GovernmentThe Examiner

P’ville’s 2024-25 Village Budget at $19.5M; 2.8% Tax Hike Proposed

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The proposed $19.5 million Village of Pleasantville general fund budget for 2024-25 increases the tax rate by 2.8 percent but is tax cap-compliant as officials are exploring alternatives to accelerate debt payments.

Last Monday, Village Administrator Eric Morrissey presented the spending plan that calls for a $13.3 million to be collected through property taxes, accounting for about 70 percent of village revenues. That is an increase of $591,000 over the current year’s levy, but $67,330 less than the maximum allowable levy.

However, Morrissey offered several scenarios to cover debt service incurred by borrowed funds for the village’s big-ticket capital projects. The debt service is expected to come due at the end of fiscal year 2026.

Major upcoming projects include the new pool reconstruction and associated flood mitigation efforts, the Nannahagan Brook wall reconstruction, water tank replacements and Memorial Plaza improvements.

Morrissey said there is a choice to either spread the burden of the debt service over two years or have one large increase next year.

“We’ve never broken the tax cap before,” Morrissey said. “The consideration is whether in 2026 we do a significant (tax) increase to cover the new debt service or do it incrementally over two years.”

The three alternative tax increases for village property owners Morrissey mapped out include a 4.35 percent tax increase where property owners would pay a $228 increase on average; a 5.9 percent increase tax averaging a $307 tax hike; or a 6.7 percent tax increase with an average tax hike of $346.

Those scenarios would generate an additional $200,000 to $500,000 that would pay for the debt service the village takes on.

Residential refuse taxes will not increase in 2024-25. Condo unit rates would be $361, single-family homes would pay $482, two-family residences would stay at $723 and three-family residences would pay $1,085.

Water rates will increase 2 percent for all residential, business, non-district and bulk customers because of the higher New York City raw water rates, chemical and operational costs and contractual expenses related to the Millwood Water Treatment Plant. The proposed budget has appropriations of $202,000 from the fund balance to keep water rates a few dollars above what they were last year.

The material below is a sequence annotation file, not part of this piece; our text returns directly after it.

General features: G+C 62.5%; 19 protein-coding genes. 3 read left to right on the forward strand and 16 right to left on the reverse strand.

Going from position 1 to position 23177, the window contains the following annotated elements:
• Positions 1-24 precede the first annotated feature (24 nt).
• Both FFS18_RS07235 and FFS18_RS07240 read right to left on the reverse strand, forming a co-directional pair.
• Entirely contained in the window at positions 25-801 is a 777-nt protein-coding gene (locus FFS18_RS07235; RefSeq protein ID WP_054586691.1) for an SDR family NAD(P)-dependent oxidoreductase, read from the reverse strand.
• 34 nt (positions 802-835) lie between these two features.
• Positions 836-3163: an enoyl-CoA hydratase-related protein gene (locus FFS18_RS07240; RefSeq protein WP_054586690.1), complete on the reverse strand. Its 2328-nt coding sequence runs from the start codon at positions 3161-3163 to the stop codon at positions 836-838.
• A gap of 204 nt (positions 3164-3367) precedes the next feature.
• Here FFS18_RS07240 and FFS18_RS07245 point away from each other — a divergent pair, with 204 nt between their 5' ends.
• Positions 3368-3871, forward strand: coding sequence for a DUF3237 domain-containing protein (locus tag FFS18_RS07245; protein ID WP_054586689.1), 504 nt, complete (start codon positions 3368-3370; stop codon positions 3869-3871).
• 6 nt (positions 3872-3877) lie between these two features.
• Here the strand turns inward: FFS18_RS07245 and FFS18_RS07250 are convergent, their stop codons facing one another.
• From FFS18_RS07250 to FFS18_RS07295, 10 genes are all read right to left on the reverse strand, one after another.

Employee benefits in next year’s budget are projected to be $5.7 million, which pays for health insurance, pension contributions, Social Security and Medicare, among other benefits.

There is a proposed $2 million appropriation for the village’s various departments that includes the justice court, administration and finance department. Unchanged are the yearly salaries for mayor ($6,000) and village trustees ($3,500).

It is projected that $4.5 million would be spent on public safety, which includes building code enforcement, police administration, the patrol division and the detective and juvenile division.

Another $1.7 million has been allocated for public works, including road maintenance, snow removal and buildings and grounds.

Aside from property taxes, projected revenues come from the village’s building department fees, recreation programs and state and federal aid senior programs.  Various grants have been secured for many of the capital projects, including $500,000 for the Nannahagan Brook wall; $200,000 for the wall’s design; $1.2 million for the Manville Road Corridor Improvement project; $600,000 for Phase 1 of the civic space and Memorial Plaza improvements; and $152,000 for playground replacements.

A public hearing on the 2024-25 budget is scheduled for Apr. 8. More information about the budget can be found at

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